Daily 5: Ohio State Buckeyes Spring Football Practice Questions

Daily 5: Ohio State Buckeyes Spring Football Practice Questions

Ohio State

Daily 5: Ohio State Buckeyes Spring Football Practice Questions

Ohio State Buckeyes Spring Practice Questions


The Ohio State Buckeyes spring practice kicks off on March 7th, having to once again fill in some massive talent holes. What are the five things that have to be answered this spring?


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Daily 5: Ohio State Buckeyes Spring Questions

5. Will the assistant coaching changes matter?

Defensively, no. Greg Schiano is a terrific defensive coordinator who can handle the duties all by himself without an issue. Luke Fickell might have been a mainstay of the Buckeye coaching staff, but if there’s a drop-off or a problem, it won’t be because of Schiano.

The offensive side is where this gets interesting, with former Indiana head coach Kevin Wilson taking over the coordinator duties. Forgetting how it all ended in Bloomington, his offenses were terrific – especially at running the ball with next-level backs – and he was also the offensive coordinator when the Oklahoma offense was rocking and rolling in the mid-to-late 2000s.

The O will be effective no matter what, but with Wilson at the helm, along with quarterback coach Ryan Day coming in …

4. Can J.T. Barrett be more of a downfield passer?

Unfortunately for Barrett, everyone remembers what you do last. In Ohio State’s last three games, Barrett had to deal with a jacked up Michigan State defense, a Michigan D that was among the best in the nation, and a national championship Clemson team on a mission.

Before that, he was excellent, efficient, and consistent, but there was a whole lot of dinking and dunking, averaging 6.7 yards per throw for a passing attack that averaged 7.6 yards per try in 2015 and 9.1 in 2014. Now it’s up to Barrett and the coaching staff to figure out this spring how to stretch the field a little more.

3. How do you replace Curtis Samuel?

The jack-of-all-trades H-Back, Samuel finished third on the team with 771 yards and eight scores – averaging eight yards per pop – and caught 74 passes for 865 yards and seven touchdowns. He was creative, explosive, and a difference-maker of a weapon who might be the one guy the Buckeyes can’t easily find a quick replacement for.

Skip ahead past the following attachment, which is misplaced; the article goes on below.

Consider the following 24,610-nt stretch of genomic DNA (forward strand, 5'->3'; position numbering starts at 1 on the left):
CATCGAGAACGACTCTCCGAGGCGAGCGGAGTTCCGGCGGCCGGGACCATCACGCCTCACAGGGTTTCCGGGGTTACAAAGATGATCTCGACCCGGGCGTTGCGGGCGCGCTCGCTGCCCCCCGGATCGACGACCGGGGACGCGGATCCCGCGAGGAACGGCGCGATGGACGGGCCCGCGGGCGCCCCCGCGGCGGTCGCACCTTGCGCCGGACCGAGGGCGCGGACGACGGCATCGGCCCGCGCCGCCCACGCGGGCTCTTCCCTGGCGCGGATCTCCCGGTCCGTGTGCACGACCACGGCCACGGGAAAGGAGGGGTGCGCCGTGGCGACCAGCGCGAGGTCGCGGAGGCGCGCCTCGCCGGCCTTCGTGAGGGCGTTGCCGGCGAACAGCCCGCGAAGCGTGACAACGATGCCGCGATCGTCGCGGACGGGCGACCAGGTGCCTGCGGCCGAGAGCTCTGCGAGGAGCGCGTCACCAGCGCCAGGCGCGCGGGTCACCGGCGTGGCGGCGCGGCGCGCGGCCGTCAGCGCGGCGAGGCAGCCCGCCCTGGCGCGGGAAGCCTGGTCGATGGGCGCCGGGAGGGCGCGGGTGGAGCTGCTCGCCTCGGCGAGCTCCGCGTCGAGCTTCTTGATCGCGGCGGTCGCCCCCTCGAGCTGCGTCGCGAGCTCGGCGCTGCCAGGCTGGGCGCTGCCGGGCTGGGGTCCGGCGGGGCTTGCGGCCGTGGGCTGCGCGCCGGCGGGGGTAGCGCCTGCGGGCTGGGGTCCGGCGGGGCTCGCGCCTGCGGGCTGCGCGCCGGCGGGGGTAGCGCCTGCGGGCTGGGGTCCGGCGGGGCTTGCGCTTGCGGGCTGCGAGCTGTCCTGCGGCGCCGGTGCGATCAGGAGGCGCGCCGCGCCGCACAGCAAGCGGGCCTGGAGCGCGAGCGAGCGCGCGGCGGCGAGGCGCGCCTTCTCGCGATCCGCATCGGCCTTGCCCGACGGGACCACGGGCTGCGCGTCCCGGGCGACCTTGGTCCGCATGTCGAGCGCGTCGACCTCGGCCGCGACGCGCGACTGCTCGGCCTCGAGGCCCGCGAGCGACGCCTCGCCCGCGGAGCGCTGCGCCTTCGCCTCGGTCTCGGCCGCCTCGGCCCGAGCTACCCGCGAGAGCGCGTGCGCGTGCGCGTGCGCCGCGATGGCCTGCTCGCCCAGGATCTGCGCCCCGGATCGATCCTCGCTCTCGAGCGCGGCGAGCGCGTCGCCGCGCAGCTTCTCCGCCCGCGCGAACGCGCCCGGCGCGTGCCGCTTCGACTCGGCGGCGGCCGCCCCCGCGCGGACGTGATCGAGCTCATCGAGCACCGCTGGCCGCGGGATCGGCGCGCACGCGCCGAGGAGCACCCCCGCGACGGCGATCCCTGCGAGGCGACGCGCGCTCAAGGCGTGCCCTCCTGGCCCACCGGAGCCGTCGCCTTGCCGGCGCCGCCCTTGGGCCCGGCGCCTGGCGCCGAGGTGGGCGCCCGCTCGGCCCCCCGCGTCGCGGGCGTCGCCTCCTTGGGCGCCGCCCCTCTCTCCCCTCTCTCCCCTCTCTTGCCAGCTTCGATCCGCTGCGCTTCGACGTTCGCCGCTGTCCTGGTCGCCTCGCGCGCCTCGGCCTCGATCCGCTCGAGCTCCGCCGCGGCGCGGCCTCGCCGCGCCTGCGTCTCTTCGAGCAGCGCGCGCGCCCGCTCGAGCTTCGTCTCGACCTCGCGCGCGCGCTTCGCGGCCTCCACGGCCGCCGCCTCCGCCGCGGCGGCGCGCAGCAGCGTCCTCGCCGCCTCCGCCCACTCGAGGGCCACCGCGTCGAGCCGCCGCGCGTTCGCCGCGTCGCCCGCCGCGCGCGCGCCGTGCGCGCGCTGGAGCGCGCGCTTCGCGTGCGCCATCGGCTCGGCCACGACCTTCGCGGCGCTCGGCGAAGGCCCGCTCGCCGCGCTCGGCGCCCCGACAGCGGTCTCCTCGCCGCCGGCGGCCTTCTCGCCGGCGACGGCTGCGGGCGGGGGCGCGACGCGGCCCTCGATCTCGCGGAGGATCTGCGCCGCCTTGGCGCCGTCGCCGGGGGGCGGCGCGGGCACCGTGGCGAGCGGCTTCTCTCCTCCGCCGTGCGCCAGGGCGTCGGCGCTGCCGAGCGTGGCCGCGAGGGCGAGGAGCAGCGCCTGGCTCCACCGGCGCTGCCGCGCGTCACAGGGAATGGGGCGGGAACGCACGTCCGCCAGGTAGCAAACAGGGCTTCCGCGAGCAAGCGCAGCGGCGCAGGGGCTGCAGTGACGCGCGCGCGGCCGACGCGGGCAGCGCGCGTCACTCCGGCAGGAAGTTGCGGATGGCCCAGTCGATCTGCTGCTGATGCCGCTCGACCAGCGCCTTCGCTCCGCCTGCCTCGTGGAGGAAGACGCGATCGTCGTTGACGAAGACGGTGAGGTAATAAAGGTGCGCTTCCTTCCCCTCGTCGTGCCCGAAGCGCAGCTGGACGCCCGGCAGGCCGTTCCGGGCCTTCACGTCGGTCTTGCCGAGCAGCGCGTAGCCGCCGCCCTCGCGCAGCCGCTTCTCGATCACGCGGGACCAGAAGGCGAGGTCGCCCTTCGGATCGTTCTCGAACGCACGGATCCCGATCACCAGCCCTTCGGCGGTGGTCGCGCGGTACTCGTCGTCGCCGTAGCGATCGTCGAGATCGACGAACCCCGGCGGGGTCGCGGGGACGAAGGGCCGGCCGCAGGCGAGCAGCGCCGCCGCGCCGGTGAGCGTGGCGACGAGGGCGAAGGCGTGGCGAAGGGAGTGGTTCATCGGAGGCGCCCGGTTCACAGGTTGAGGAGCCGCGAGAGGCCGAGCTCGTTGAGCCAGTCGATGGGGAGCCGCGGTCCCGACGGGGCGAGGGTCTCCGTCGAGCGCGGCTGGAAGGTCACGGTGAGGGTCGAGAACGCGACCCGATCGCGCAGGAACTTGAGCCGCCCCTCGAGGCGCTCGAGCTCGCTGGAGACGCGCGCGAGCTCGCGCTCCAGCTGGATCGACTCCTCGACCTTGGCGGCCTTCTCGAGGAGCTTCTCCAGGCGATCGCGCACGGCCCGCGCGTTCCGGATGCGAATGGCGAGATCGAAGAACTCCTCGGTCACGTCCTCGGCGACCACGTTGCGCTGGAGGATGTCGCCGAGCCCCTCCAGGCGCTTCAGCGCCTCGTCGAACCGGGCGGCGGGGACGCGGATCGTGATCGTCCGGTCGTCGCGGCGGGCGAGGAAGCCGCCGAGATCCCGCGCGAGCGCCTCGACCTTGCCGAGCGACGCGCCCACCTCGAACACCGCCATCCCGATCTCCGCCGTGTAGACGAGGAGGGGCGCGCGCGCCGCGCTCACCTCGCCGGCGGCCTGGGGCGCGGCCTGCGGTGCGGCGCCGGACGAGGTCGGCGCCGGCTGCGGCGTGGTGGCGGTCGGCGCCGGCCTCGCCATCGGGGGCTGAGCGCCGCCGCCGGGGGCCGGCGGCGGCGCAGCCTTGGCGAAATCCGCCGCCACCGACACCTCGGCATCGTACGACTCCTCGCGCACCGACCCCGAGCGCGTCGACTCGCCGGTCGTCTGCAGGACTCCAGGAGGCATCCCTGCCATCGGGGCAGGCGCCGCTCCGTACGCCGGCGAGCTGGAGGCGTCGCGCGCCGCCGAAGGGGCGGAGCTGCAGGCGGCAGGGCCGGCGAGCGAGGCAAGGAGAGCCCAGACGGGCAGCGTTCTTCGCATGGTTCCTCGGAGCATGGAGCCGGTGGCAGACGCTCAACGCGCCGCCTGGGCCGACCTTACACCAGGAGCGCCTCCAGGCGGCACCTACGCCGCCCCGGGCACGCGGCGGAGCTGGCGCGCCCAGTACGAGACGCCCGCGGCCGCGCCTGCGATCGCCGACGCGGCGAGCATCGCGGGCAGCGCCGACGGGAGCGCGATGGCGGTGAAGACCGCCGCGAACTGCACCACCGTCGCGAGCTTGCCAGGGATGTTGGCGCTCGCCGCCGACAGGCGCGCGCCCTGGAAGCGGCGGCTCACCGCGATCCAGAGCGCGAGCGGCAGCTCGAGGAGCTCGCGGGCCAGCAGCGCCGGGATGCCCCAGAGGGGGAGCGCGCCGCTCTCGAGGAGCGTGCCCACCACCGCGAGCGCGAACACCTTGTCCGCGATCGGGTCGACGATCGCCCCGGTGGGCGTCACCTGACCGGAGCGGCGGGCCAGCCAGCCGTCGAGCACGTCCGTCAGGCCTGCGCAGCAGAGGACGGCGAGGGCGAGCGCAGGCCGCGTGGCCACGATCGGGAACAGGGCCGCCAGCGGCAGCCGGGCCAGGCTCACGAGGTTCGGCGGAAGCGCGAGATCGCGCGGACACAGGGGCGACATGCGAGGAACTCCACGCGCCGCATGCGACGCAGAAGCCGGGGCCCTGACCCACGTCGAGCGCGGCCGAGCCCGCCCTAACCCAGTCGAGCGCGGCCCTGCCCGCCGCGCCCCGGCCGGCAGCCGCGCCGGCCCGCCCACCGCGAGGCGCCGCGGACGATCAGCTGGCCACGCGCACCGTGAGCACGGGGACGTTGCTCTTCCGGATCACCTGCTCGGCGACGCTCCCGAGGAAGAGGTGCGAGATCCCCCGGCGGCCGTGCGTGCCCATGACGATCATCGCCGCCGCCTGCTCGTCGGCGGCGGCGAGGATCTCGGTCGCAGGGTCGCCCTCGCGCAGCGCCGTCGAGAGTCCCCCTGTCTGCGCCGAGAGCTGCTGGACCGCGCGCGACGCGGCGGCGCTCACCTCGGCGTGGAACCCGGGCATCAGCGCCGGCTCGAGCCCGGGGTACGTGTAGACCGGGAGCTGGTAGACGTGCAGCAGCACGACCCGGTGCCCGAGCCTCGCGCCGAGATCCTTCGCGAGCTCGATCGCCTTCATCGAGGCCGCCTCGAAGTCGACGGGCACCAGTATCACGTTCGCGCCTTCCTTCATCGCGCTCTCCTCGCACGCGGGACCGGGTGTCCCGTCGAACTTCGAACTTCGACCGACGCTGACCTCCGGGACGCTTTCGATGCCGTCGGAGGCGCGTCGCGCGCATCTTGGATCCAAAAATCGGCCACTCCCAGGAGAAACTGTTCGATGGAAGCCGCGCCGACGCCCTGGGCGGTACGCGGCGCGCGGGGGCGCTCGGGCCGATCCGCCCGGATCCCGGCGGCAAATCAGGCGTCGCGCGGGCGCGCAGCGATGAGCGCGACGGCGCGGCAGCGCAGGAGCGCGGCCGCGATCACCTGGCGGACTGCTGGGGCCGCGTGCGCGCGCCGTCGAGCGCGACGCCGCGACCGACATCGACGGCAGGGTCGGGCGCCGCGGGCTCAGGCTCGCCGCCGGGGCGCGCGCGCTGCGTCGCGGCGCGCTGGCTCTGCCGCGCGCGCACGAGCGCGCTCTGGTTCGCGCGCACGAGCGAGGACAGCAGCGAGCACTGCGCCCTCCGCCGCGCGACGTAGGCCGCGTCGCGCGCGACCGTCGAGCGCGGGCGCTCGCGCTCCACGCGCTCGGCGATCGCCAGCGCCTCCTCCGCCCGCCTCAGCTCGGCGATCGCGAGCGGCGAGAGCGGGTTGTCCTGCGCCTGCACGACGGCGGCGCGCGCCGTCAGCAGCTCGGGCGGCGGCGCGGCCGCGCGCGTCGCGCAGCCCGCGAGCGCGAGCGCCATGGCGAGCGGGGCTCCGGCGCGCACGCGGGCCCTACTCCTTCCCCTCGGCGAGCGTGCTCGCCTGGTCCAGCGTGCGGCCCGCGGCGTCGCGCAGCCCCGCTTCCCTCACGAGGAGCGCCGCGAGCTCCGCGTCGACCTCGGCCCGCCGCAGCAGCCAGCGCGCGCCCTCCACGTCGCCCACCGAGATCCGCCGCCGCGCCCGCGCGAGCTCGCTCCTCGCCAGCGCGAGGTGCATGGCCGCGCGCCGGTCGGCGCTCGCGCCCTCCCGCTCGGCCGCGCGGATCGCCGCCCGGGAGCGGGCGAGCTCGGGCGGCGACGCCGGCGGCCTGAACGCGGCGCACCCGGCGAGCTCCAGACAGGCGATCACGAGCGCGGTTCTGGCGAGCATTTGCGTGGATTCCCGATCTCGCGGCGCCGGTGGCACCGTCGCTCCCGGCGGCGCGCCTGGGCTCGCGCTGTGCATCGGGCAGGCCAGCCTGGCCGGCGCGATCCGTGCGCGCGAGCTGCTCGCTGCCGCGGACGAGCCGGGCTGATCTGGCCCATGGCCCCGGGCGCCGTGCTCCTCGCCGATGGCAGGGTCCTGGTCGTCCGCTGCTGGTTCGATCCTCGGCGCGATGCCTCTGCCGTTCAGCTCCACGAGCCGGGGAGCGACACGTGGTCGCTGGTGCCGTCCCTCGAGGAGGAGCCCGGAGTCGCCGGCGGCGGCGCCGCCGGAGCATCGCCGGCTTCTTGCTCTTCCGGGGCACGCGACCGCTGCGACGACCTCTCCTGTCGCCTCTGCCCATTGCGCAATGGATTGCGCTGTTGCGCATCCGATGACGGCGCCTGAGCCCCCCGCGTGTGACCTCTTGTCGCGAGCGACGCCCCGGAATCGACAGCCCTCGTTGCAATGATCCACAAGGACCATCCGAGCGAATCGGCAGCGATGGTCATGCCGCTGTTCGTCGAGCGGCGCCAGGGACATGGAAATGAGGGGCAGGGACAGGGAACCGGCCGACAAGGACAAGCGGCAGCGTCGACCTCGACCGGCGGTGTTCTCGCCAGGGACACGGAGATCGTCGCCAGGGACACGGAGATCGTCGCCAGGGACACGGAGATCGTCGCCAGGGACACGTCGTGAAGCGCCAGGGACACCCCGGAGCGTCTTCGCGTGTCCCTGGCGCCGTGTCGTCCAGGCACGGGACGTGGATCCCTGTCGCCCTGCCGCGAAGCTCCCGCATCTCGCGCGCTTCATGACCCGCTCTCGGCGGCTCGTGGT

Demario McCall might be more of a running back than a receiver, but he’s an ultra-quick option in the Samuel mold, with the explosiveness to hit the home run every time he touches the ball. He’ll get the first shot at the gig.

2. Will the Buckeyes be able to instantly reload the secondary again?

Not really, but that doesn’t mean they won’t be great again. You don’t just lose all that NFL talent and move on. Or if you’re Ohio State, do you?

Ohio State lost Eli Apple and Vonn Bell last year, and it’s about to give away Malik Hooker, Marshon Lattimore, and Gareon Conley early in this draft. Urban Meyer has created a talent factory, but how does the nation’s seventh-best pass defense replace Pro Bowl caliber defensive backs with more Pro Bowl caliber defensive backs?

Damon Webb is the lone returning starters, and he’s a good one at one of the safety spots after finishing fifth on the team with 57 stops. Denzel Ward appears to be the next star up at one of the corners – he made 23 tackles with nine broken up passes – and then it’ll be a fight for the other jobs.

1. What do the Buckeyes need to do this spring to make it a third College Football Playoff trip in four years?

Fill in the gaps. For anyone else – except for Alabama – losing what Ohio State does would be a killer. However, the defensive line should be the best in the country, Barrett might be the best player in the Big Ten, the offensive line is going to be fantastic, Mike Weber is a terrific back, and years of great recruiting will create several excellent position battles.

The Buckeyes need to find kickers, a middle linebacker has to emerge in place of Raekwon McMillan, and a good backup rotation has to form behind Weber, but Meyer will be tinkering this spring. The athletes are there, the coaching is there, and the expectations are there.

Business as usual.

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